Issues can also come to the TAP from the top down when IRS managers define a specific issue that has come to light that needs to be addressed.
Yandow, a native of Vermont, has always had an interest in finance. He discovered TAP while a town manager in Arizona and applied for a position. He became an alternate while in Arizona.
When he came to Maine, he checked again and found the three-year term of the woman serving from Maine was about to expire, so he sought that position. He was actually appointed in November.
People are named to TAP for a single three-year term and it is completely voluntary. Each TAP member is expected to put in 300 to 500 hours a year working for the panel.
“It’s not often you have an opportunity to serve on a nationwide panel and have an opportunity to have a positive impact on something as significant as the service delivery of the Internal Revenue Service and have an impact on people’s lives.” he said. “I think it’s a great opportunity.”
As to hearing of issues, he has had some contacts already and anticipates more as people become aware of TAP and his involvement with it.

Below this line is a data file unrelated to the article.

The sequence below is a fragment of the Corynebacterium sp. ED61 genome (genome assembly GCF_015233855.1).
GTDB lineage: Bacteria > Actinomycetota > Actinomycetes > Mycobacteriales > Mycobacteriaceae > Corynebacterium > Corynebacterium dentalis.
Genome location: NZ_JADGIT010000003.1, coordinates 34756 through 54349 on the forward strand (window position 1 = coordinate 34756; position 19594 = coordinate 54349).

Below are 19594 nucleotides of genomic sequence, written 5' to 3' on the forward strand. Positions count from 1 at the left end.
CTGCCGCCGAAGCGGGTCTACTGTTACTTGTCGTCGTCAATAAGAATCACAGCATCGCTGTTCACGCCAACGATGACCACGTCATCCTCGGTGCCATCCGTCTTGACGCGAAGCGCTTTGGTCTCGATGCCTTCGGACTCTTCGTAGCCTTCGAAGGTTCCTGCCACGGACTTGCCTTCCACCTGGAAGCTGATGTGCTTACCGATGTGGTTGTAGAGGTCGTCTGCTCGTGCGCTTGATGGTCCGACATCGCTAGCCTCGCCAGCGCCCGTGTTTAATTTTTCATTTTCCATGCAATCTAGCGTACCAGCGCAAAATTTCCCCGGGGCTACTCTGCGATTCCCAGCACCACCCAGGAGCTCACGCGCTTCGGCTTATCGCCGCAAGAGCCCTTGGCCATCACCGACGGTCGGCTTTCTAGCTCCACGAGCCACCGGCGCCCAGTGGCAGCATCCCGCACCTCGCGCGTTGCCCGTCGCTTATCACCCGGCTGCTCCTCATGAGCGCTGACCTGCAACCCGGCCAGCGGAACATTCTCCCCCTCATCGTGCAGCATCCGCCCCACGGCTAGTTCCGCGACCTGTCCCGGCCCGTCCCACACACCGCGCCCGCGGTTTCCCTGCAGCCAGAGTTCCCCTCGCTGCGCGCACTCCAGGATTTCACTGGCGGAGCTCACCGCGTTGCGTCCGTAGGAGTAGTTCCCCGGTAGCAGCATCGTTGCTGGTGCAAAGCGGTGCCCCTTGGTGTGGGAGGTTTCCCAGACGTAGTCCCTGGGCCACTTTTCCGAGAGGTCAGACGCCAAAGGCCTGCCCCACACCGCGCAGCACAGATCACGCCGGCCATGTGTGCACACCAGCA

“I talked to a lot of people about it,” he said. He makes an effort to talk about TAP to various service organizations and other interested groups. “The more people are aware of it the more people can take advantage of it.”
The entire panel gets together once a year in Washington for a four-day conference to discuss issues.
People with issues can send them to www.improveirs.com which is TAP’s headquarters in Brooklyn, N.Y., or submit them to ryandowTAP@charter.net.
“I’ll be happy to try and help them out,” he said.
Caption: York Town Manager Rob Yandow, appointed to the Taxpayer Advocacy Panel, hopes to improve the customer service of the IRS. (Weekly Sentinel photo)
Friday, July 18, 2008
SOUTH BERWICK –
Ten Upper School Berwick Academy students and two faculty members recently took a week out of their summer to travel to Louisville, Kentucky to participate in an environmental summer camp with students from Lassiter Middle School. The purpose of the trip was to assist Lassiter’s students in improving their outdoor classroom, which includes a man-made pond, a compost pile, several gardens, and a greenhouse.